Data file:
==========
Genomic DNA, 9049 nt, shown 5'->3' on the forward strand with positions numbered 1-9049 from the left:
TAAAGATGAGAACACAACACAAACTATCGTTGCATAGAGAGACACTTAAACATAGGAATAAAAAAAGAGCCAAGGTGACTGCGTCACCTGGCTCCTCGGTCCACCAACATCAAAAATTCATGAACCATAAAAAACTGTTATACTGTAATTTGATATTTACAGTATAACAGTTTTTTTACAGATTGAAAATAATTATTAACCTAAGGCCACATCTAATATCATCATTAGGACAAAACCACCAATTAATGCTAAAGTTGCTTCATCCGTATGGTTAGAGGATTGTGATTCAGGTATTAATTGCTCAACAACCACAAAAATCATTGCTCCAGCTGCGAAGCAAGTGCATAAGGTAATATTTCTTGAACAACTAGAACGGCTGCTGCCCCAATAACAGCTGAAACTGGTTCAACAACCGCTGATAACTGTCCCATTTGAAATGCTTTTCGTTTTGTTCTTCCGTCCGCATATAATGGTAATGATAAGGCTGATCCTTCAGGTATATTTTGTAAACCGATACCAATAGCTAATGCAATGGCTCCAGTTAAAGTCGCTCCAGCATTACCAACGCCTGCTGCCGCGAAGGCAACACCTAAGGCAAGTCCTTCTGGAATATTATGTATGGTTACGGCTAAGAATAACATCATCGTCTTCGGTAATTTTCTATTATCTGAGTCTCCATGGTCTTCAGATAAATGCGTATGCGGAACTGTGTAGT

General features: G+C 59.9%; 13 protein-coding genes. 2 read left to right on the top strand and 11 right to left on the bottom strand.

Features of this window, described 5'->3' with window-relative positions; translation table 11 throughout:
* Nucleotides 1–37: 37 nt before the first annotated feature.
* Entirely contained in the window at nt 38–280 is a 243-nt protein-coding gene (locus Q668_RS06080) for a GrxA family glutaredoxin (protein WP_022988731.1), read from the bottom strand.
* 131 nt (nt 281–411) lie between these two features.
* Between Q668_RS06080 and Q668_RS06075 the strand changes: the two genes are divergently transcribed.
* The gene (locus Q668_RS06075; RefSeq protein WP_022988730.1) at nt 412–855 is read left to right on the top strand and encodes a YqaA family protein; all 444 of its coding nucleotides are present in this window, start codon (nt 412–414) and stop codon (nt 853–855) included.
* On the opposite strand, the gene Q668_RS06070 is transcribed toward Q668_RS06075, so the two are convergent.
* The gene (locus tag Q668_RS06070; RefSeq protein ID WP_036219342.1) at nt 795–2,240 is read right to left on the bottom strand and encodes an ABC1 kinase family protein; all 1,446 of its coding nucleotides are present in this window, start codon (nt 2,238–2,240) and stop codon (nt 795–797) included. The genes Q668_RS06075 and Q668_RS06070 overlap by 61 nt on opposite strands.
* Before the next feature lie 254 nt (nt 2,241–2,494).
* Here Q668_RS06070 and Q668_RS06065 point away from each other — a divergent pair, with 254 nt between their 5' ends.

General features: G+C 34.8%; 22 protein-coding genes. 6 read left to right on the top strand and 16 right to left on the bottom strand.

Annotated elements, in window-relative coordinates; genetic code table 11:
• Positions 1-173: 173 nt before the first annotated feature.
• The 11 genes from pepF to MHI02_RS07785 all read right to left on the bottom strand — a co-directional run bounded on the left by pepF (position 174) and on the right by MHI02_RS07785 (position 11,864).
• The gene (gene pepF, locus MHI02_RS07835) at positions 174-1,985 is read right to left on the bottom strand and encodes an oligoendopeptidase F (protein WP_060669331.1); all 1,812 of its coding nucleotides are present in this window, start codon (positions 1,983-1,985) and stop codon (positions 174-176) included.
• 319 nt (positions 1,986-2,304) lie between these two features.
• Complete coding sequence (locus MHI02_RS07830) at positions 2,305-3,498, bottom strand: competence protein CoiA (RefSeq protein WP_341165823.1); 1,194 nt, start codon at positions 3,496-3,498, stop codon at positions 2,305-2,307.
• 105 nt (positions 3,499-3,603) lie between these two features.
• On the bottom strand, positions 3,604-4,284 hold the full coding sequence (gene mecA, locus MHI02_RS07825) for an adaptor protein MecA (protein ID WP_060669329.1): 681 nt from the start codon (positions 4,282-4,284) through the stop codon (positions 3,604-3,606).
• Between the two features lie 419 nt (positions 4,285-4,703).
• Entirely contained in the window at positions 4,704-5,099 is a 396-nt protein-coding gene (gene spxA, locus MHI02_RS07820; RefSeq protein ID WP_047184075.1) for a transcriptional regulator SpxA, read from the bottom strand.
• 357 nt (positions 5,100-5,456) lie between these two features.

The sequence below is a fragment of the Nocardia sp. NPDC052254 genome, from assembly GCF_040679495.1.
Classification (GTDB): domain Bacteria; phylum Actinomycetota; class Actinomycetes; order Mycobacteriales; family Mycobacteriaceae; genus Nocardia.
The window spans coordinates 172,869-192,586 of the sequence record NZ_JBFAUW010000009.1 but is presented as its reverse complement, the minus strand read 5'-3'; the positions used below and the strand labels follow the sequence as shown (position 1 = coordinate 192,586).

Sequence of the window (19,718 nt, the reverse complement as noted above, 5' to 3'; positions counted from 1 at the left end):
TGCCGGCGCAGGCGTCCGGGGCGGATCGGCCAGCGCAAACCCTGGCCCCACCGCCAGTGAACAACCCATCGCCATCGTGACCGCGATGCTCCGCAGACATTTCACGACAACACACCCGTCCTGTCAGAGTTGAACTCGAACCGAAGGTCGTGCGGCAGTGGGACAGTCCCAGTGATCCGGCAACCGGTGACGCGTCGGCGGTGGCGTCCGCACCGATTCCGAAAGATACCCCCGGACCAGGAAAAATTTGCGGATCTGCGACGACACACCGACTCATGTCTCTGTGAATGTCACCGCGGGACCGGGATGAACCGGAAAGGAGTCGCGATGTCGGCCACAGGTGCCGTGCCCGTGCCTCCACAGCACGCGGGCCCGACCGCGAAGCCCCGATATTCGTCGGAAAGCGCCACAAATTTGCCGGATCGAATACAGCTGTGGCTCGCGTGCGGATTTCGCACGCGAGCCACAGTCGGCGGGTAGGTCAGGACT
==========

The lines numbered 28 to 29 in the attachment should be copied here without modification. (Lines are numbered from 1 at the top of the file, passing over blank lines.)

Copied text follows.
The window spans coordinates 172,869-192,586 of the sequence record NZ_JBFAUW010000009.1 but is presented as its reverse complement, the minus strand read 5'-3'; the positions used below and the strand labels follow the sequence as shown (position 1 = coordinate 192,586).

Sequence of the window (19,718 nt, the reverse complement as noted above, 5' to 3'; positions counted from 1 at the left end):